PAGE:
Hidalgo helps No. 14 Notre Dame edge No. 10 NC State for ACC Tournament title

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GREENSBORO, N.C. — Niele Ivey had felt the thrill of winning championships as a player and an assistant coach, and she had been praying for the opportunity to experience it as Notre Dame’s head coach.

The moment came Sunday with confetti falling, players dancing behind her on a stage, the view from atop a ladder as she cut down the net. It was all thanks to a resilient bunch led by the star freshman who still has yet to look like a rookie.

Star freshman Hannah Hildalgo had 22 points — including a pair of baskets for the lead down the stretch — as the 14th-ranked Fighting Irish held off No. 10 North Carolina State 55-51 in Sunday’s championship game at the Atlantic Coast Conference Tournament.

It marked the Irish’s first conference tournament title in five years. Notre Dame won the ACC regular-season title last year.

Hildalgo finished with six rebounds and six assists for the fourth-seeded Fighting Irish (26-6), and was named the tournament’s most valuable player. Maddy Westbeld added 16 points and seven boards as Notre Dame had just six players after losing leading shot blocker Kylee Watson to a knee injury in Saturday’s semifinals.

“This team is the type of team that does whatever we need to help us win,” Ivey said.

Notre Dame won the ACC Tournament in its first four seasons in the league from 2014-17, lost in the final in 2018, then returned to claim a fifth title in 2019 under Muffet McGraw. But the Irish hadn’t been back since amid the transition to Ivey, a former Notre Dame player who led the program to the 2001 NCAA title and was a McGraw assistant.

Ivey, now 46, took over amid the COVID-19 pandemic as a first-time head coach. Now the fourth-year coach has her first title.

“I’ve been praying for this moment, I’ve been praying for this scenario, this situation,” Ivey said before getting choked up while standing on the midcourt stage for the trophy presentation.

This win came in front of a home-state crowd for N.C. State filled with plenty of red about 80 miles east of the second-seeded Wolfpack’s campus home.

After Madison Hayes’ missed desperation 3, KK Bransford pulled down the rebound to seal the win. As the final seconds ticked away, Hidalgo — a dynamic player named ACC freshman of the year and ranking as one of the nation’s top scorers — ran over to start jumping around in what quickly became a bouncing huddle of celebration as the horn sounded.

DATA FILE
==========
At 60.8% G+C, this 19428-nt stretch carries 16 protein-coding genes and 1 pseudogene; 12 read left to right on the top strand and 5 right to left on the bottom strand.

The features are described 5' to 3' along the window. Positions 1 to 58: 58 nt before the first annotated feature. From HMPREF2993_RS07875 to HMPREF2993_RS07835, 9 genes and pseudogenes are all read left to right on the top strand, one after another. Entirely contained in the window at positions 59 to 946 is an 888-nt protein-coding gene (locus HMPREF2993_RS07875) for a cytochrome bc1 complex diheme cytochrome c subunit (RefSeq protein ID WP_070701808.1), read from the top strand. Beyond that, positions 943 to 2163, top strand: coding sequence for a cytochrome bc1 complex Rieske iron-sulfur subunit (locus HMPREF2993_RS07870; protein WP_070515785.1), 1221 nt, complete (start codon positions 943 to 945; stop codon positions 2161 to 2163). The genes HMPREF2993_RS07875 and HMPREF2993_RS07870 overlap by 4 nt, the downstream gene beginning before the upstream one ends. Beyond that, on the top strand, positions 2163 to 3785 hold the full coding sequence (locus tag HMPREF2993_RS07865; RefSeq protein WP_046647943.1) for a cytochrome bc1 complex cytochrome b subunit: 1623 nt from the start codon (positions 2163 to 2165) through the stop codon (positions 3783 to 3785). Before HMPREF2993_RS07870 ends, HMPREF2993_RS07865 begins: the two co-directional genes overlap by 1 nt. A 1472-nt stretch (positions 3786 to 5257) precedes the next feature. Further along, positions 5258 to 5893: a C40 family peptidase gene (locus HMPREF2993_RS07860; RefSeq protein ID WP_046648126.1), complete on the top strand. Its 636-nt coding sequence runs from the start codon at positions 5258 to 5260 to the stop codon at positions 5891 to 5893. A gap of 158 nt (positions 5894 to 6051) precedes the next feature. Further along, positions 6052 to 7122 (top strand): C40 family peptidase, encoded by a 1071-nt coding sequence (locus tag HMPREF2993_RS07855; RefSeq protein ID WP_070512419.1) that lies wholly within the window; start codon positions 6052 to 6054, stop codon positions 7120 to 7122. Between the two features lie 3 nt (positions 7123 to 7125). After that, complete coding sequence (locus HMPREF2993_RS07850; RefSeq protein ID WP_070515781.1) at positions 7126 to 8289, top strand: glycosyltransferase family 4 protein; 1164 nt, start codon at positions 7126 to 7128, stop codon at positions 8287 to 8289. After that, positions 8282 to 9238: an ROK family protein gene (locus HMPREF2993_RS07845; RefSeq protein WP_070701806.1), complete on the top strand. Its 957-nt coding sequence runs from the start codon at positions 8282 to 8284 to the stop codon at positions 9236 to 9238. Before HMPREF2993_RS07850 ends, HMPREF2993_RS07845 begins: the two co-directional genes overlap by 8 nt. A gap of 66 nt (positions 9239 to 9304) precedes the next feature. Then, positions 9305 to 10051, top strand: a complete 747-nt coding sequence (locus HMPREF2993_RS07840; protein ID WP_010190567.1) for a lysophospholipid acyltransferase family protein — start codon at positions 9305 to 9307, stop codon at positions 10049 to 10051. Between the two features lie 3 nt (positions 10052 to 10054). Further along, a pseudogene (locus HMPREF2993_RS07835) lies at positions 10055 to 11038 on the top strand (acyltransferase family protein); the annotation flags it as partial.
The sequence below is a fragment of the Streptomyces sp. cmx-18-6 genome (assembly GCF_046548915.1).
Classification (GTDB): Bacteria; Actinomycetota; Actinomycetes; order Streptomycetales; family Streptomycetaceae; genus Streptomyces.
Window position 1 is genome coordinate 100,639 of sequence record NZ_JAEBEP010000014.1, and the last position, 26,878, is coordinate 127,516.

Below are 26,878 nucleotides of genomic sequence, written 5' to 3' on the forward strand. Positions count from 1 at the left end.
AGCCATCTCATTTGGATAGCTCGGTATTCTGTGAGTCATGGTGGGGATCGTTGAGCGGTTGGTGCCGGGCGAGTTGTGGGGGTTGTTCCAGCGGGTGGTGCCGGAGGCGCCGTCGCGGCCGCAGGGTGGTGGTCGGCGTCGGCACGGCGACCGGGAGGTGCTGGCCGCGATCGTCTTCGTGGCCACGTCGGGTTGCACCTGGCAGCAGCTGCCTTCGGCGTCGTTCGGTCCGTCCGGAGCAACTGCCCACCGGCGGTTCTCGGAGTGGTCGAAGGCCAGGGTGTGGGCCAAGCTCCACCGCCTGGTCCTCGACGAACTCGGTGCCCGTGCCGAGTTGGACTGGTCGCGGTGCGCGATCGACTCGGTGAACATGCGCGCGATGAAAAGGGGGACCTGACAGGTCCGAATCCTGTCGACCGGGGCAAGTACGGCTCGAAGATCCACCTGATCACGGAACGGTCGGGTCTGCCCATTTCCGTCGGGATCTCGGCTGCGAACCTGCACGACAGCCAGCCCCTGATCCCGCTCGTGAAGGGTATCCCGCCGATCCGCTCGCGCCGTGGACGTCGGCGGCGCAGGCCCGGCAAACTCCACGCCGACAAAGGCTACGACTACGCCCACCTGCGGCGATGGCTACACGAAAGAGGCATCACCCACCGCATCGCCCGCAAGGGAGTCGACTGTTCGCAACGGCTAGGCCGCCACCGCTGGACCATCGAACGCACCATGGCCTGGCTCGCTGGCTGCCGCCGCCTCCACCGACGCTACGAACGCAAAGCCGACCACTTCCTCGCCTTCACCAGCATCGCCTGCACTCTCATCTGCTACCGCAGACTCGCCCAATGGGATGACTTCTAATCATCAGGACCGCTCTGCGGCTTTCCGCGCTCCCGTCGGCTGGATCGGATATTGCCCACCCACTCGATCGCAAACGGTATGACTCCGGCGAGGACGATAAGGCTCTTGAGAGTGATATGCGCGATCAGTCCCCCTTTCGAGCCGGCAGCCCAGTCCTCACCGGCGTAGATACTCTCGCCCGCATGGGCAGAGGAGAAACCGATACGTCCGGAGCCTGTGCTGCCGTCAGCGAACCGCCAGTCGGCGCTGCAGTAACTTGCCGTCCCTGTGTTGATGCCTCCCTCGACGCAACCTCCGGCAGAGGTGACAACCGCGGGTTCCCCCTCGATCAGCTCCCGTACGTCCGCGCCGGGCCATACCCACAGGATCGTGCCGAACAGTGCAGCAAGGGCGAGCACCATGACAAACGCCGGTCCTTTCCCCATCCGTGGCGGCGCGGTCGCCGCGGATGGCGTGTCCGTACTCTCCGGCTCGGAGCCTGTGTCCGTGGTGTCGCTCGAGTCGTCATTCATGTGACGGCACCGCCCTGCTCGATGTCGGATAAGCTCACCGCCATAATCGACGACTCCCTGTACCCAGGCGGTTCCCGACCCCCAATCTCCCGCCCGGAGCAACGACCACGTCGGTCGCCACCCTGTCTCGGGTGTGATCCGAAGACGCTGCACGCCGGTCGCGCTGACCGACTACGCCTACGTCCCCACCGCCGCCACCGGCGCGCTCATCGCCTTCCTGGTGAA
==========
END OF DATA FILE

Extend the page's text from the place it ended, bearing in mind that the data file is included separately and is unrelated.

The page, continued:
River Baldwin had 14 points and seven rebounds to lead N.C. State (27-6), while Aziaha James had 12 points on just 5-for-16 shooting. N.C. State was going for its fourth title in five seasons, the program’s only crowns since 1991.

Hildalgo put the Irish ahead to stay at 53-51, losing James around a screen and attacking Baldwin in the paint for a scooping layup while falling to the ground with 1:28 left. That came moments after she scored a hanging layup over Baldwin in a previous tie, and she hit the free throw with 10.5 seconds left to make it a two-possession game.

“The trust they instill in me is just amazing,” Hidalgo said.

In a game in which neither team led by more than seven, mistakes loomed large and shots were hard to come by. But the Wolfpack came up empty late in two critical moments late, first when Saniya Rivers pushed the ball in transition but threw a kickout pass to the corner and straight out of bounds with 31.9 seconds left in a two-point game.

Then, after a free throw from Sonia Citron, James missed a quality 3-point look from the right wing out of a timeout. Hidalgo followed with her clinching free throw to start the Irish’s celebration.

“We’ve had a lot of close games, they’ve found a way to get it done,” Wolfpack coach Wes Moore said. “Again, a couple of possessions here or there today were the difference. And as a coach, that’s hard because I feel like maybe I could have done this different or that different and put them in a better position.”

BIG PICTURE

Notre Dame: The Fighting Irish opened the tournament with a quarterfinal win against No. 24 Louisville, then won in a romp against 11th-ranked and reigning champion Virginia Tech — which was playing without three-time league player of the year Elizabeth Kitley — in Saturday’s semifinals.

N.C. State: The Wolfpack opened by edging Duke in a rock-fight quarterfinal Friday marred by bad shooting from both teams, then rolled in Saturday’s semifinals against Florida State. N.C. State, which spent much of the year inside the top 10 nationally, had won at Notre Dame by 16 in mid-February but shot just 35% in this one while making 3 of 17 3-pointers.

UP NEXT

Both await their NCAA Tournament seeding, with paths likely to start as opening-round hosts.

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